November 2023

The Fireside—News and Views from The Living New Deal

Reviving the Corps

CCC members erect a sign for Camp Roosevelt, Virginia, 1938. Photo by Everett.

When FDR first took office in 1933, nearly a quarter of the American workforce was unemployed. In one of his first acts as president, FDR issued an executive order establishing the Civilian Conservation Corps. Within three months, the CCC hired 300,000 young men. At its peak a few years later, the Corps had half a million men working on environmental conservation, wildfire prevention and disaster relief. Last year, President Biden’s Inflation Reduction Act passed the House and Senate with the support of every Democrat and no Republicans. However, a jobs provision modeled on the CCC was left on the cutting room floor. Last month, by executive order, Biden authorized the creation of the American Climate Corps. The program aims to train 20,000 young people for green jobs in the first year. The federal funding to put them to work will have to wait.


In this Issue:

Dad’s CCC Yearbook Recalls Life in the Corps

Stuck at home during the pandemic, I began sorting through storage boxes, some not opened since my mother passed away in 1993. I came upon “Memories of the Civilian Conservation Corps,” my father’s 1937 yearbook from his time in the Corps, opening a window into the history and experiences of those who were part of the New Deal’s popular youth program.

The author’s father, William Johnson, Courtesy, Marjory Johnson Wood

My father was a proud member of the CCC, signing on in Cusson, Minnesota, in 1933 at age 21, and serving until 1937. His yearbook describes the adventures of the men of Company #723.

Company #723’s was initially assigned to the Kabetogama State Forest in northernmost Minnesota. He arrived at Vermilion River Camp S94 on January 4, 1934. Among his many assignments were Company Shoemaker, Tool Ensign, Leader, Saw Machine Operator, Tractor Operations Leader, Tool Supply Sergeant and State Toolman.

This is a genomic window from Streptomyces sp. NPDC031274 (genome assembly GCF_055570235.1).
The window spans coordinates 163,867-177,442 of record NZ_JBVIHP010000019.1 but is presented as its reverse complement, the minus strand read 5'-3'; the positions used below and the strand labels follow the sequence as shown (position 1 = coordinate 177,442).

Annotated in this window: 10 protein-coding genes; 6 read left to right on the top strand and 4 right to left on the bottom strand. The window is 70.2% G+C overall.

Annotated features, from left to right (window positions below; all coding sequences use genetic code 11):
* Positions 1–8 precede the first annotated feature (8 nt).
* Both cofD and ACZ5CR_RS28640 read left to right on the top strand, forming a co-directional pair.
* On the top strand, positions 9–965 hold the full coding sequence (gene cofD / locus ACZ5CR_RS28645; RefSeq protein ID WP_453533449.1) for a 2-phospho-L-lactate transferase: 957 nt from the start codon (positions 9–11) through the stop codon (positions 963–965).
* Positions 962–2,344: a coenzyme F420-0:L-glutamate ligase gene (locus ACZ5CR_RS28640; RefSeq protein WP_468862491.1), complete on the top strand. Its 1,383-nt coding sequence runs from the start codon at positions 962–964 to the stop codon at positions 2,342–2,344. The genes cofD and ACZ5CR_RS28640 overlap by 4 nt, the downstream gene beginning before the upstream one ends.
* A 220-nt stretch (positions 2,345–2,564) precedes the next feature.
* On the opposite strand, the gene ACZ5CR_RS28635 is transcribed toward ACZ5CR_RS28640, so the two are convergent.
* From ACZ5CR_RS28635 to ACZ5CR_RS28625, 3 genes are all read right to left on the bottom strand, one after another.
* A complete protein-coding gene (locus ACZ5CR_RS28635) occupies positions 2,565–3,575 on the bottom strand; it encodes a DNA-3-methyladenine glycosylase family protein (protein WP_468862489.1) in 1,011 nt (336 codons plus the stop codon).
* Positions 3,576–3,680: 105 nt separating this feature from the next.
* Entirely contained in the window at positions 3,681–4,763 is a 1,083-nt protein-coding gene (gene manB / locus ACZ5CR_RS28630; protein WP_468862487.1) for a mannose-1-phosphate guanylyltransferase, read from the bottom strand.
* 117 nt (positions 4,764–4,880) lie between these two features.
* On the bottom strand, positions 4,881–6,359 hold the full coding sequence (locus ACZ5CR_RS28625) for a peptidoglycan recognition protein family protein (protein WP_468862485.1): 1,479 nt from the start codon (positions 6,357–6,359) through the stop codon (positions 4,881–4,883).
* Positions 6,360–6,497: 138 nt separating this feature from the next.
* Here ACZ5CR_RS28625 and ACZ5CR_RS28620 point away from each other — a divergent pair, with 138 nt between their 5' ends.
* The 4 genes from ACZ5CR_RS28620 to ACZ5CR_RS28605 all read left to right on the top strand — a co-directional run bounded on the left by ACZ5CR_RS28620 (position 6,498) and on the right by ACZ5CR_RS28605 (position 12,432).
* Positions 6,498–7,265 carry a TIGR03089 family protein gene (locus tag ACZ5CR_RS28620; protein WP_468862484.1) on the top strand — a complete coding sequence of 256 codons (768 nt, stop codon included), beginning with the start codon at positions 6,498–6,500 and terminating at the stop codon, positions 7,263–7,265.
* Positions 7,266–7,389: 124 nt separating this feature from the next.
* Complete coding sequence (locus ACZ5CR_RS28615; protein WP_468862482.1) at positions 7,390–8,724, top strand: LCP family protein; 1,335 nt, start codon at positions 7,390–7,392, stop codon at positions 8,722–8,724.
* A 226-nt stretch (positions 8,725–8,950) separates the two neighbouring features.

CCC OATH      Courtesy, Marjory Johnson Wood

Camp life was far different from anything he had ever experienced. Many of the men were away from home for the first time and holding their first steady jobs. In the early years of the Corps, there were five applicants for every opening. Once admitted, successful candidates like my father took the oath of enrollment followed by two weeks of training at Fort Snelling, Minnesota.

Life in camp provided good meals, hard work and a regular schedule. Enrollees worked under locally experienced men, (LEM’s) and received on-the-job training. Since they were run by the U.S. Army, CCC camps looked and operated like military bases. Camp life meant close association with 200 other men of diverse backgrounds, skills and temperaments and had a profound effect on their health and attitudes from the work, the activity and comradery.

Courtesy, Marjory Johnson Wood

Enrollees had nicknames for almost everything, including each other. They dubbed the U.S. Army, “Mother,” because it fed, clothed, disciplined and sheltered them. When enrollees came down with communicable illnesses such as strep throat, measles or chicken pox, often the best option was to quarantine the infected camp until the disease had run its course. 

In April 1934, Company #723 received orders to move to the fairgrounds in New Caledonia—a distance of 388 miles. Work at the new camp was in quarrying rock, building dams, terracing farms and planting trees. The men lived in tents equipped with Sibley tent stoves dating from the Civil War. Somehow, the men withstood the cold and the smoke from those primitive stoves. 

By November 1934 Company #723 was on the move again— a 400-mile ride from New Caledonia to Orr, Minnesota, in a convoy of thirty trucks. My Dad’s yearbook says, “There is not a man in that convoy who will ever forget the extreme discomfort of riding in open trucks that distance in the November weather we were blessed with.” 

Company 723-CCC-Orr, Minnesota, February 9, 1934.                                        Courtesy, Marjory Johnson Wood.

In January 1935, on a 20-degree below-zero night, a contingent of 135 rookies arrived in Orr by train and were transported in 21 trucks to their camp. It was a tough initiation. The influx put the camp at 295 men. The school house and recreation hall were so crowded with cots that a side camp was opened at Crane Lake where fifty men volunteered to isolate themselves. According to my father’s yearbook, the camp was in a beautiful spot and the enrollees seemed to enjoy their isolation.